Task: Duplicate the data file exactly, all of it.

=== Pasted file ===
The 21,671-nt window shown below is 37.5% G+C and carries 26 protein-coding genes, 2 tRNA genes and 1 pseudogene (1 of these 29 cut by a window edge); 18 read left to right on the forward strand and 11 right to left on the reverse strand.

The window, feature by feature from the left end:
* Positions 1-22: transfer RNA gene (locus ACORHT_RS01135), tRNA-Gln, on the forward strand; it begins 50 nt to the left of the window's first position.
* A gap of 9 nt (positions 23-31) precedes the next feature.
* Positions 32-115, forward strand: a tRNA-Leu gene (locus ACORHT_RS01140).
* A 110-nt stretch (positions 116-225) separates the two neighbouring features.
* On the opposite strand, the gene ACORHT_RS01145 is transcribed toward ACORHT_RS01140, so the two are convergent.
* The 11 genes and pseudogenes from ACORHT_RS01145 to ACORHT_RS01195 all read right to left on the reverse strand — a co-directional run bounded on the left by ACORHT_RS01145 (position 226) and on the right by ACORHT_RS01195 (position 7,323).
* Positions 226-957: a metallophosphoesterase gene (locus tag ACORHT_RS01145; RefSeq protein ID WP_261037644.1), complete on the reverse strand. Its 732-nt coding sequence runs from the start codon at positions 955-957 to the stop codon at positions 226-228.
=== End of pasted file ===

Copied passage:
The 21,671-nt window shown below is 37.5% G+C and carries 26 protein-coding genes, 2 tRNA genes and 1 pseudogene (1 of these 29 cut by a window edge); 18 read left to right on the forward strand and 11 right to left on the reverse strand.

The window, feature by feature from the left end:
* Positions 1-22: transfer RNA gene (locus ACORHT_RS01135), tRNA-Gln, on the forward strand; it begins 50 nt to the left of the window's first position.
* A gap of 9 nt (positions 23-31) precedes the next feature.
* Positions 32-115, forward strand: a tRNA-Leu gene (locus ACORHT_RS01140).
* A 110-nt stretch (positions 116-225) separates the two neighbouring features.
* On the opposite strand, the gene ACORHT_RS01145 is transcribed toward ACORHT_RS01140, so the two are convergent.
* The 11 genes and pseudogenes from ACORHT_RS01145 to ACORHT_RS01195 all read right to left on the reverse strand — a co-directional run bounded on the left by ACORHT_RS01145 (position 226) and on the right by ACORHT_RS01195 (position 7,323).
* Positions 226-957: a metallophosphoesterase gene (locus tag ACORHT_RS01145; RefSeq protein ID WP_261037644.1), complete on the reverse strand. Its 732-nt coding sequence runs from the start codon at positions 955-957 to the stop codon at positions 226-228.